Cross Country Course
We have a small cross country course on our property. When we first moved in there were 3 ditches in a row, one set up with posts and field cups so we could make an adjustable trakehner. It was just missing its log.
There was also a completely worn down log pile jump. I once tried to mount off of it and the whole thing was squishy. It’s more moss than wood at this point.
There’s also bank complex in the second field and there used to be a water obstacle, but it was washed out in Irene and never fixed. We’d like to eventually re-gravel and replug the drain. As part of the setup for the indoor going in, we had to remove a bunch of trees to make the path to the arena traversable by a semi. While I hate chopping down trees and was upset about it, we were both excited to put the trees to use. Most will become firewood, but some have become cross country jumps.
The first jump we fixed was the trakehner. Although the log might not look that big, I assure you it weighed a f*ck-ton. It was very difficult for the two of us to get into the ATV and then out again and onto the jump cups, but we did manage it. Eugene jumped it really well for being a very ditchy horse. It probably helps that the ditches are currently growing weeds. They need to be dug out and re-graveled next.
Our next fix was the log pile jump. My first thought was to just cut more small logs and add them in the same wood pile stack they were in, but my husband – who has read more about designing cross country jumps than I have, said that’s an old-school style of jump and is somewhat dangerous in that the edge of the wood can splinter into the horse’s leg if they hit it. It’s safer to do log piles in the other direction. So we did.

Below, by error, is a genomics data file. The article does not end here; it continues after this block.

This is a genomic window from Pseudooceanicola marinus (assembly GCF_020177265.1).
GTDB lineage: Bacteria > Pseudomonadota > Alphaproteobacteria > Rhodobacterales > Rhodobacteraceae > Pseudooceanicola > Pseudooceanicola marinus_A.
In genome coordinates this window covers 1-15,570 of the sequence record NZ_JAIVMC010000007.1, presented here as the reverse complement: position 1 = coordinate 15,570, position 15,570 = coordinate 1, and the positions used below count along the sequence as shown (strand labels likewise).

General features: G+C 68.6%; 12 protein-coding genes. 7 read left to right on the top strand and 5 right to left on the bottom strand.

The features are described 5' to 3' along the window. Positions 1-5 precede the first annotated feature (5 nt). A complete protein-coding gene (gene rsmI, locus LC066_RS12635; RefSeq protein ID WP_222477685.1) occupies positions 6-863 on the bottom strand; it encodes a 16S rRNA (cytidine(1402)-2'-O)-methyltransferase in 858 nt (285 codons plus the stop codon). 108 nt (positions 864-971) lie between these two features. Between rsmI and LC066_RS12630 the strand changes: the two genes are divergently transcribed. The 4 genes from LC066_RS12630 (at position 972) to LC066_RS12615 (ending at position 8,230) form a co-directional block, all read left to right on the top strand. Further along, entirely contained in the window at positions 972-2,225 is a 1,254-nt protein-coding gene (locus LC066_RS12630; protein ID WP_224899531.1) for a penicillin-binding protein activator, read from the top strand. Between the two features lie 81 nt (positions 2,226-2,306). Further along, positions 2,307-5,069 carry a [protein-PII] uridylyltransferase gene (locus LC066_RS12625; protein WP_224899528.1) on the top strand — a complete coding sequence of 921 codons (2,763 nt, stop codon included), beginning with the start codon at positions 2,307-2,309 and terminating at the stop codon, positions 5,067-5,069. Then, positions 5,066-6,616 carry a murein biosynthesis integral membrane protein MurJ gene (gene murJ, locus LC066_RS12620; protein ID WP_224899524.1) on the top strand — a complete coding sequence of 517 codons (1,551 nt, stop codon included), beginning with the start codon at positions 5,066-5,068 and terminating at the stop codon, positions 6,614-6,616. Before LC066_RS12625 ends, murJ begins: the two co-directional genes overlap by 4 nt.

We’ll eventually need to take out all the old logs and replace them, but this is a good temporary fix.
Finally, we added some new jumps. One of the trees we took out was massive. I was particularly sad to see this one go, but it was on the turn and there was no way the trucks could get into the arena with it there. We had the two largest pieces cut and placed* in the cross country field. * It’s been so FREAKING rainy this spring, we couldn’t have the excavator drive onto the field, so he dropped the logs down the grass bank you can see to the right of the picture below. The right hand log landed where it lies. It dried out one day and my husband was able to get down there with our tractor to roll the other log into place. It has since rained more and we can’t get down there again.
We’d like to make a few more jumps in the future. I’d particularly like to make some combination jumps (I’ve seen one that look like a rolltop from one side and a bench from the other) to maximize on our small space. What other jumps should we add?
It just will not stop raining here. I know a lot of the country is getting inordinate amounts of rain too, but being in good company isn’t making me any happier about it. We haven’t been able to mow anything because our ground is so wet, the tractor would tear the ground up. We’ve been contemplating buying a riding lawnmower and trying to mow the pastures with that. It would only take a few years to mow ~20 acres of grass with a riding mower so maybe we’ll do that.